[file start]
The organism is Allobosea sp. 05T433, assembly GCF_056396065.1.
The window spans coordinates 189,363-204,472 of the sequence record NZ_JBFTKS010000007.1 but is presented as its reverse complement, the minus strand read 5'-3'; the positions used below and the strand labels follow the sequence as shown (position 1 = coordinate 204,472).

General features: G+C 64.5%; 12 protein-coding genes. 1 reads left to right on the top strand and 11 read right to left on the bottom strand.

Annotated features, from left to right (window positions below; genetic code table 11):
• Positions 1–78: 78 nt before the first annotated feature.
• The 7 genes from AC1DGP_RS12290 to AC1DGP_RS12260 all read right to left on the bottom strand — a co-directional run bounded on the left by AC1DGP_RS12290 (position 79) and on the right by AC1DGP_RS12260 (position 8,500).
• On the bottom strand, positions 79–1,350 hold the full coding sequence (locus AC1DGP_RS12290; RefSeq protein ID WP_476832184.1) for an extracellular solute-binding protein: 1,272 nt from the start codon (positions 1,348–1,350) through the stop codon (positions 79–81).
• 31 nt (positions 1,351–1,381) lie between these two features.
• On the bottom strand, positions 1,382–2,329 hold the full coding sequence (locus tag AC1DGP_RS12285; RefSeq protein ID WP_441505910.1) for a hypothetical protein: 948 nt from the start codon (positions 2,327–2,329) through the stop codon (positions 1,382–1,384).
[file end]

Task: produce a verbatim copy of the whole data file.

The organism is Allobosea sp. 05T433, assembly GCF_056396065.1.
The window spans coordinates 189,363-204,472 of the sequence record NZ_JBFTKS010000007.1 but is presented as its reverse complement, the minus strand read 5'-3'; the positions used below and the strand labels follow the sequence as shown (position 1 = coordinate 204,472).

General features: G+C 64.5%; 12 protein-coding genes. 1 reads left to right on the top strand and 11 read right to left on the bottom strand.

Annotated features, from left to right (window positions below; genetic code table 11):
• Positions 1–78: 78 nt before the first annotated feature.
• The 7 genes from AC1DGP_RS12290 to AC1DGP_RS12260 all read right to left on the bottom strand — a co-directional run bounded on the left by AC1DGP_RS12290 (position 79) and on the right by AC1DGP_RS12260 (position 8,500).
• On the bottom strand, positions 79–1,350 hold the full coding sequence (locus AC1DGP_RS12290; RefSeq protein ID WP_476832184.1) for an extracellular solute-binding protein: 1,272 nt from the start codon (positions 1,348–1,350) through the stop codon (positions 79–81).
• 31 nt (positions 1,351–1,381) lie between these two features.
• On the bottom strand, positions 1,382–2,329 hold the full coding sequence (locus tag AC1DGP_RS12285; RefSeq protein ID WP_441505910.1) for a hypothetical protein: 948 nt from the start codon (positions 2,327–2,329) through the stop codon (positions 1,382–1,384).